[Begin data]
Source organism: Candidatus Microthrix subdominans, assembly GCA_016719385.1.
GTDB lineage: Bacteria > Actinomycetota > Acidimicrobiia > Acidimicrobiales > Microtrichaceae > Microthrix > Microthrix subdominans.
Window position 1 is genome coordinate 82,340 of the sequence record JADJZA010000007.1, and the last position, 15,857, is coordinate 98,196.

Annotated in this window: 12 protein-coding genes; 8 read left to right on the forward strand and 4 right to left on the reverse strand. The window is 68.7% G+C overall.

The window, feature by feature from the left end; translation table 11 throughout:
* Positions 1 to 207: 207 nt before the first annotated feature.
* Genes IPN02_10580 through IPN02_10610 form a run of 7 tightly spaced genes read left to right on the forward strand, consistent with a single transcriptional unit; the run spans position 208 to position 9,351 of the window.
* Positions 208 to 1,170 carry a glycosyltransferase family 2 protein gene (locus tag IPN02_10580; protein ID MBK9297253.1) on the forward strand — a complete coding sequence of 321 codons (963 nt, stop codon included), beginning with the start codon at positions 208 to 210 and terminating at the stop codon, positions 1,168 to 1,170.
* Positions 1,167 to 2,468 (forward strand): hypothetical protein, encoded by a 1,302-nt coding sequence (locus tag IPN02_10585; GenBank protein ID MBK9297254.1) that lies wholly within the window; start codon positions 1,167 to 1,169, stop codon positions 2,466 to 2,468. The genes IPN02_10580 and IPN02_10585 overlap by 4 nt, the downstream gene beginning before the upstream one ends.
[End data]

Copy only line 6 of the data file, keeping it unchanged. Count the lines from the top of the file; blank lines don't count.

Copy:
* Positions 1 to 207: 207 nt before the first annotated feature.